So we're really making ourselves as highly as attractive to that unique capacity type. And we have terrific freight. And now it's just getting the numbers where we want to get them. So those were the two primary. And again, I don't think those are permanent or structural pieces. Those are idiosyncratic to the times, and we think that will stabilize as we push out through the year.

Chris Wetherbee -- Citigroup -- Analyst

Okay. That's helpful. I guess when you think about the '21 guide, do you have 6,000 coming back -- getting back to 6,000 on the for-hire network side in the first half of the year, and so you're able to take advantage of that? And then maybe longer term, is 6,000 the right --? Is there an ability to get back to a growth mode at some point? I know the market is cyclical from a rate perspective, but do you think you have the ability to push that number higher over time, or do you want to?

Mark Rourke -- Chief Executive Officer and President

I'll take the back half of that one first. I think, certainly, we like the network business. We think we're good at it. It makes sense for us. It's more challenging from a driver capacity standpoint because of generally a bit more variable in its schedule, a bit more variable in its routing and folks. That's why intermodal is so attractive, dedicated is so attractive because it has a bit more of that predictability that drivers in general are looking for. And so it's just our experience is chasing too hard into the network side comes with a heavy cost. By the same token, we think it provides great value to our customers. It fits well to have a good, solid, healthy network that I think is good for our dedicated business because there's a lot of cross-sell opportunity there. So I think it's important that we're well positioned there. We're one of the largest fleets, obviously, even on the network side of the business in the country. But we're not looking at least at this juncture in our planning horizon to get much above that 6,000 number. We think that's the right spot for us and grow the rest of our fleets around that 6,000 number.

Chris Wetherbee -- Citigroup -- Analyst

Okay. And any thoughts on the bounce back in 2021 to get back to 6,000? Is that a first half, second half event?

Stephen Bruffett -- Executive Vice President, Chief Financial Officer

I think we'll substantially be there in advance of the peak season. So maybe not exactly by first half, but shortly thereafter, would be the plan.

Chris Wetherbee -- Citigroup -- Analyst

Okay. Thank you very much for the color. Appreciate it.

Operator

Our next question comes from David Ross with Stifel. Please proceed with your question.

David Ross -- Stifel -- Analyst

Yes. Good morning, gentlemen. Mark, you mentioned at the open about contemporary changes to capacity mix. One [Phonetic] also talked about potential temporary changes in lane balance and freight flows. Last year saw a lot of shippers and origins, boom and others went down sharply. Big picture, how are you looking the freight flows that move through 2021? Have they started to shift back from where they got out of whack last year? Are they still a little bit abnormal? How do you manage through that?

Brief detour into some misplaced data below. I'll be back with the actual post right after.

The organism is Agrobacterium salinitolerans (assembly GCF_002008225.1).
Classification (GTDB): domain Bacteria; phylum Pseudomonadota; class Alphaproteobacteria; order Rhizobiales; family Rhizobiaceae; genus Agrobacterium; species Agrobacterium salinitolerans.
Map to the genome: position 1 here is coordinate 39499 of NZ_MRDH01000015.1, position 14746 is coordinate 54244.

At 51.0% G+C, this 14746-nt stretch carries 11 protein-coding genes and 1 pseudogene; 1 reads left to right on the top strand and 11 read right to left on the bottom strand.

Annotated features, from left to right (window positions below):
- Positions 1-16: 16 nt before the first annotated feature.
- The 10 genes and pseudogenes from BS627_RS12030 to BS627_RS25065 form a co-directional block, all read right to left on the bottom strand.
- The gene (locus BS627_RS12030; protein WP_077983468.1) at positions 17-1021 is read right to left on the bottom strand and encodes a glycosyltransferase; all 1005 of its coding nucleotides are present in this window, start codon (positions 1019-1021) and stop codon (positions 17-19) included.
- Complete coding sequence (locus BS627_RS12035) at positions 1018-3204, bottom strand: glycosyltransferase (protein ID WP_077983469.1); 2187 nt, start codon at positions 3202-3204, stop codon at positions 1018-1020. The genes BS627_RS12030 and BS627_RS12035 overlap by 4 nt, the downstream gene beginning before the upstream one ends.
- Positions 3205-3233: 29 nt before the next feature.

Mark Rourke -- Chief Executive Officer and President

Well, our freight flows generally support our various regional configurations that we play in our network business across the country and we're fairly well balanced from East to West. And so I don't think we've seen any major shift there. Obviously, we've had commodity shifts with what's going on in consumer products in retail and food. And so we have some accelerated trends just in overall customer mix, but it really hasn't changed because our network is what our network is, and we try to certainly bend where it makes sense occasionally outside of that framework. But for the most part, we're keeping to our knitting there. It's where our drivers are domiciled. Our work configuration is to get them home on a regular basis. And so, we wouldn't say that there's been -- I don't think, Steve, I think we represent there hasn't been any major shifts. We've adapted to some things. That's when the beauty of the whole Power Only and other things that we've done. We've done with some other folks' assets more so than disrupting our network.

David Ross -- Stifel -- Analyst

And you mentioned the increase in third-party drayage rates. Was there also an increase in third-party drayage usage? How does the percent outside dray compare to normal or targeted percentages?

Mark Rourke -- Chief Executive Officer and President

Yeah, yeah. You're right on it. It's actually a couple of things to comment there. When we talked about additional -- boring additional costs, we've been successful. I think we added about 100 company dray drivers in the fourth quarter. And we had to use additional third-party expense, not only in the cost but in the frequency to make up and catch up when things finally did arrive where they were supposed to arrive. And so to make sure that we could protect some of the customer experience through the process. So the dray fleet being a bit larger, so there's some recruiting expenses in there. Obviously, as Steve mentioned, we're going to put some additional capital. But in the short term, we didn't get the full benefit of that because we were still, because of the performance and the congestion, the rail performance we were tapping into the third-party markets more so than we would have needed to in a more normal fluidity standpoint.